Initiative Will Significantly Raise the Qualifications Level for Entry-Level Regional Airline Pilots
Buffalo, New York- December 13, 2011 – As another Christmas approaches, the family of twenty-seven year old Johnathan Perry, who was lost in the crash of Continental Flight 3407, beseeched the Obama administration, particularly Secretary of Transportation Ray LaHood and acting FAA Administrator Michael Huerta, to complete a rulemaking addressing minimum qualifications for all first officers on commercial airlines. As some regional airlines have been hiring pilots with experience levels barely above to the current federal minimum of 250 hours, and paying wages commensurate with that experience, this initiative will take a meaningful step towards achieving the goal of a true ‘One Level of Safety’ between major and regional airlines.
“We remember a Christmas when Johnathan was just old enough to understand the concept of Santa, first saw the presents under the tree, and happily exclaimed ‘He came, he came, he really came!’ Johnathan was four, his twin sisters had just turned two, and their youngest brother had just been born. Our family was complete.” stated Denise Perry of Loveland, Ohio. “Sadly, we are no longer a family of six, we are only five. We still hang Johnthan’s stocking on the mantel, bake his favorite cookies, and remember happier times. All we have now are memories. We have fought for nearly three years to make sure that another family does not have an empty chair at the Christmas table. Of all the positive changes that we are relying on the FAA to make, perhaps the greatest legacy will be the one on pilot minimum qualification. It will be a major step towards increasing the experience level in the cockpit of regional airlines. Johnathan is forever missing from our family gatherings but we hope and pray that Secretary LaHood and Administrator Huerta can deliver this rulemaking for the American flying pubic.”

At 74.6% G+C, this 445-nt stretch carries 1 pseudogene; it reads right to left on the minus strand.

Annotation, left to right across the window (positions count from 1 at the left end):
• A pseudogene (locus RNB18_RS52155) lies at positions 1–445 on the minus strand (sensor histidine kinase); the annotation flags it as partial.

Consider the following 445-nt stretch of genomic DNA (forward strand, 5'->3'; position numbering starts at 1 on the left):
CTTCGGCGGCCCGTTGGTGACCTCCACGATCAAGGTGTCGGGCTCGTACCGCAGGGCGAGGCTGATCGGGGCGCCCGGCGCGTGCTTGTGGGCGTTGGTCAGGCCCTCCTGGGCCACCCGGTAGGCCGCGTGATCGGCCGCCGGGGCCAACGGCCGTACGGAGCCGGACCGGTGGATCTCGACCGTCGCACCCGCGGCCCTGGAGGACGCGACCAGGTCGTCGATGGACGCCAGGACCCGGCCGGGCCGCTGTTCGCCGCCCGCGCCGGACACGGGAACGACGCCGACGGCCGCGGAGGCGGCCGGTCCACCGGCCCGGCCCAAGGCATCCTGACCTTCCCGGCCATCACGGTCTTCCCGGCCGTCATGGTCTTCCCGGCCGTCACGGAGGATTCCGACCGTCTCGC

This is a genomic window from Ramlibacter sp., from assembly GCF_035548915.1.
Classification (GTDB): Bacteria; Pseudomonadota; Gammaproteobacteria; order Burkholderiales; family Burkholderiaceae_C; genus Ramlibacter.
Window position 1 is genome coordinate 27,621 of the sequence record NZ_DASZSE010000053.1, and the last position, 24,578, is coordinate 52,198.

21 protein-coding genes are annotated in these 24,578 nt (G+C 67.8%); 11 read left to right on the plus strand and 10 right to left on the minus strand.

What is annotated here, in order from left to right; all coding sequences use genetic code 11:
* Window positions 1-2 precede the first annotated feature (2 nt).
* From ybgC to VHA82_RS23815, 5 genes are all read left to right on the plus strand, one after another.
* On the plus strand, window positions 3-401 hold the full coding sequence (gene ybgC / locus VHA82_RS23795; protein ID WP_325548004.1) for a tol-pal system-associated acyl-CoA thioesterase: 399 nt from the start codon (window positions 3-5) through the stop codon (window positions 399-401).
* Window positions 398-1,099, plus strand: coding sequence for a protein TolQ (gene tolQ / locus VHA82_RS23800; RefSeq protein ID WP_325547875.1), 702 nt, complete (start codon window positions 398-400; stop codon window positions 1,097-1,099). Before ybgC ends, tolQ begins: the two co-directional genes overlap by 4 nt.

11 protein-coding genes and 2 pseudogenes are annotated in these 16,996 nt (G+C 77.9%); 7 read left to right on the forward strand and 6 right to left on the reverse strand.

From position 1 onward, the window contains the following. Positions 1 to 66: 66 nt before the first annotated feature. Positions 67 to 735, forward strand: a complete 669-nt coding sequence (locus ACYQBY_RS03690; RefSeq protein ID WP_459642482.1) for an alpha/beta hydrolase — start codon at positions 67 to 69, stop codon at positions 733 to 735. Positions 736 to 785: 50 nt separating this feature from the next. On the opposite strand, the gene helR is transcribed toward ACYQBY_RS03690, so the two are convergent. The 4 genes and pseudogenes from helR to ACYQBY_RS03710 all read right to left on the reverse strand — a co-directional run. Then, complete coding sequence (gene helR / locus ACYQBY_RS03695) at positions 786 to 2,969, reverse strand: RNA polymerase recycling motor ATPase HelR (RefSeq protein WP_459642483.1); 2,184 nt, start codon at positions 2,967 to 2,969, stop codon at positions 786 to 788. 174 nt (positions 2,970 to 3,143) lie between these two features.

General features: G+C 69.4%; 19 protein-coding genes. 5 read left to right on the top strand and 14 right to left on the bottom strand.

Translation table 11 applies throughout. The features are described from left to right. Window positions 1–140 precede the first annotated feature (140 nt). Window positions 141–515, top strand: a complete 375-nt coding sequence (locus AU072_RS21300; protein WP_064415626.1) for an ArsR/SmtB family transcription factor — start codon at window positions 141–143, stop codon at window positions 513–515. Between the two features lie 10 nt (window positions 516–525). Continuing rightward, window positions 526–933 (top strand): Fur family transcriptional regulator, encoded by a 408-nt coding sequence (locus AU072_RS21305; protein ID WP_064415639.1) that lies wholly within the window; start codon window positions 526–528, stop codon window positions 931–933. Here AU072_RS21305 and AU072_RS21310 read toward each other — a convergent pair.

The NTSB investigation into Flight 3407, as well as subsequent Congressional hearings, cast a bright light on the demographics of entry-level regional airline pilots, many of whom are hired right out of flight school. Many also come from so-called ‘pilot mills’, flight schools where they pay for the minimum training and receive the minimum flight experience necessary to receive a commercial pilot’s rating, which qualifies them to fly commercially. In PL 111-216, ‘The Airline Safety and Federal Aviation Administration Extension Act of 2010’, Congress sought to address this issue by requiring all new first officers to possess an Airline Transport Pilot (ATP) rating, which includes a minimum of 1,500 flight hours and several key qualitative requirements. Just as significantly, the ATP rating is the minimum requirement for a pilot to serve as a captain for a commercial airline.
This appeal for enhanced minimum requirements for regional airline first officers comes as part of the Flight 3407 Families ‘Twelve Days of Christmas’ campaign, aimed at highlighting key elements of the family group’s push for ‘One Level of Safety’ for all passengers traveling on the nation’s regional airlines, which account for over half of all flights flown in the United States.